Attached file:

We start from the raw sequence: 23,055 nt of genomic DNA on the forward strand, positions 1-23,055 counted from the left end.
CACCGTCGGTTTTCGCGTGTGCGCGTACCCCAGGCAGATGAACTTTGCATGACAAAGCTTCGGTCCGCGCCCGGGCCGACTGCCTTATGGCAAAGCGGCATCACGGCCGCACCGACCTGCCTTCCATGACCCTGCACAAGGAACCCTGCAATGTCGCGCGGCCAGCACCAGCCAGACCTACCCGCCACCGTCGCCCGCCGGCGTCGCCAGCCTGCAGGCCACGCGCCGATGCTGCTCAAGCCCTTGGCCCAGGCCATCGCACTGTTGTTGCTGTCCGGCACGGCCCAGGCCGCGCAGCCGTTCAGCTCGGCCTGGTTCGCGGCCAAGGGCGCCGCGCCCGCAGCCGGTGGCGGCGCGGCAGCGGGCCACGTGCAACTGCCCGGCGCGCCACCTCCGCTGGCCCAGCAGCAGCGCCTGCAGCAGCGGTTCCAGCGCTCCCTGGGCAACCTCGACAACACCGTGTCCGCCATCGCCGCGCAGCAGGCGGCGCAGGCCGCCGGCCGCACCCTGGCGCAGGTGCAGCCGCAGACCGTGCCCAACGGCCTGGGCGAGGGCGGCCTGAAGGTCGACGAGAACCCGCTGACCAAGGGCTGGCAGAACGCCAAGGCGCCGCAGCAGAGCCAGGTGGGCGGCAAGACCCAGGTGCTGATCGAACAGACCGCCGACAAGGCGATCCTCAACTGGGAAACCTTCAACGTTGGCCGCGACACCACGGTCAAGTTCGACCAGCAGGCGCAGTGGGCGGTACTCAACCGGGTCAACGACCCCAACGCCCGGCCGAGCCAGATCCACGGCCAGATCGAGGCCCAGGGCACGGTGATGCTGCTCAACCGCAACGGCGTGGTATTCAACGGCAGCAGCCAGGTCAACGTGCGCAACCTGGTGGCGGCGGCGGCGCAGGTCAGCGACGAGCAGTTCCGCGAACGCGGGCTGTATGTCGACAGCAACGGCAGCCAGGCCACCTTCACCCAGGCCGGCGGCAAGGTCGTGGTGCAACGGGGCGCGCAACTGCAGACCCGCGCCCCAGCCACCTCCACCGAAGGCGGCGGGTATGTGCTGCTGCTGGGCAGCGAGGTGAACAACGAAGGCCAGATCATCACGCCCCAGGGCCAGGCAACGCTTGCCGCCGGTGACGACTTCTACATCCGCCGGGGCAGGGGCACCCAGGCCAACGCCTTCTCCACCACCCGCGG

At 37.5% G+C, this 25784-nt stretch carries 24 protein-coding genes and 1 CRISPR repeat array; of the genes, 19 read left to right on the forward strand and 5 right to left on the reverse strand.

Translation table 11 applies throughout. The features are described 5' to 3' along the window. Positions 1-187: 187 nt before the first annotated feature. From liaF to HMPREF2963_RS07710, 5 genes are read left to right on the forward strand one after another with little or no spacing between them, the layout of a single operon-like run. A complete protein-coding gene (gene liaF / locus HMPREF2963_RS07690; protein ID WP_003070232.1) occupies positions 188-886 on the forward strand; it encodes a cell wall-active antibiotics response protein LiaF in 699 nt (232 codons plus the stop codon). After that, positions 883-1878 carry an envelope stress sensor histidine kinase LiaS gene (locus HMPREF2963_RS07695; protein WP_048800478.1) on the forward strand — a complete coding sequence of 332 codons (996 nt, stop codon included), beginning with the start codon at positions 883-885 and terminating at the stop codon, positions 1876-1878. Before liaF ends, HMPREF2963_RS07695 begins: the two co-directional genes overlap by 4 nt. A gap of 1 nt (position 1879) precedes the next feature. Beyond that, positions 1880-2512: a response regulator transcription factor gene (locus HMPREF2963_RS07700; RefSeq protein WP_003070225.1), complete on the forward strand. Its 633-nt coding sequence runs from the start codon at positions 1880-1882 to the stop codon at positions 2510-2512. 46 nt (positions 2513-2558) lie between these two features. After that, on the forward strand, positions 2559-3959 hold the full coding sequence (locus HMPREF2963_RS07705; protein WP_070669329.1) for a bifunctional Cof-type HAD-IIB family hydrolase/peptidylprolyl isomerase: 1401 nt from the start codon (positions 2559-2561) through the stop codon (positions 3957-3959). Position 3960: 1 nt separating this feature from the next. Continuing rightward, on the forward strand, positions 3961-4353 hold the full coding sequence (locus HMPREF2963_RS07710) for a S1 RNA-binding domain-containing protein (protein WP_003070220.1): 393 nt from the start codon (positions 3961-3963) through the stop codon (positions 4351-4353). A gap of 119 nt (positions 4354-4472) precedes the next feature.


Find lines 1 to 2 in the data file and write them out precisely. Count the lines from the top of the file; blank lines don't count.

We start from the raw sequence: 23,055 nt of genomic DNA on the forward strand, positions 1-23,055 counted from the left end.
CACCGTCGGTTTTCGCGTGTGCGCGTACCCCAGGCAGATGAACTTTGCATGACAAAGCTTCGGTCCGCGCCCGGGCCGACTGCCTTATGGCAAAGCGGCATCACGGCCGCACCGACCTGCCTTCCATGACCCTGCACAAGGAACCCTGCAATGTCGCGCGGCCAGCACCAGCCAGACCTACCCGCCACCGTCGCCCGCCGGCGTCGCCAGCCTGCAGGCCACGCGCCGATGCTGCTCAAGCCCTTGGCCCAGGCCATCGCACTGTTGTTGCTGTCCGGCACGGCCCAGGCCGCGCAGCCGTTCAGCTCGGCCTGGTTCGCGGCCAAGGGCGCCGCGCCCGCAGCCGGTGGCGGCGCGGCAGCGGGCCACGTGCAACTGCCCGGCGCGCCACCTCCGCTGGCCCAGCAGCAGCGCCTGCAGCAGCGGTTCCAGCGCTCCCTGGGCAACCTCGACAACACCGTGTCCGCCATCGCCGCGCAGCAGGCGGCGCAGGCCGCCGGCCGCACCCTGGCGCAGGTGCAGCCGCAGACCGTGCCCAACGGCCTGGGCGAGGGCGGCCTGAAGGTCGACGAGAACCCGCTGACCAAGGGCTGGCAGAACGCCAAGGCGCCGCAGCAGAGCCAGGTGGGCGGCAAGACCCAGGTGCTGATCGAACAGACCGCCGACAAGGCGATCCTCAACTGGGAAACCTTCAACGTTGGCCGCGACACCACGGTCAAGTTCGACCAGCAGGCGCAGTGGGCGGTACTCAACCGGGTCAACGACCCCAACGCCCGGCCGAGCCAGATCCACGGCCAGATCGAGGCCCAGGGCACGGTGATGCTGCTCAACCGCAACGGCGTGGTATTCAACGGCAGCAGCCAGGTCAACGTGCGCAACCTGGTGGCGGCGGCGGCGCAGGTCAGCGACGAGCAGTTCCGCGAACGCGGGCTGTATGTCGACAGCAACGGCAGCCAGGCCACCTTCACCCAGGCCGGCGGCAAGGTCGTGGTGCAACGGGGCGCGCAACTGCAGACCCGCGCCCCAGCCACCTCCACCGAAGGCGGCGGGTATGTGCTGCTGCTGGGCAGCGAGGTGAACAACGAAGGCCAGATCATCACGCCCCAGGGCCAGGCAACGCTTGCCGCCGGTGACGACTTCTACATCCGCCGGGGCAGGGGCACCCAGGCCAACGCCTTCTCCACCACCCGCGG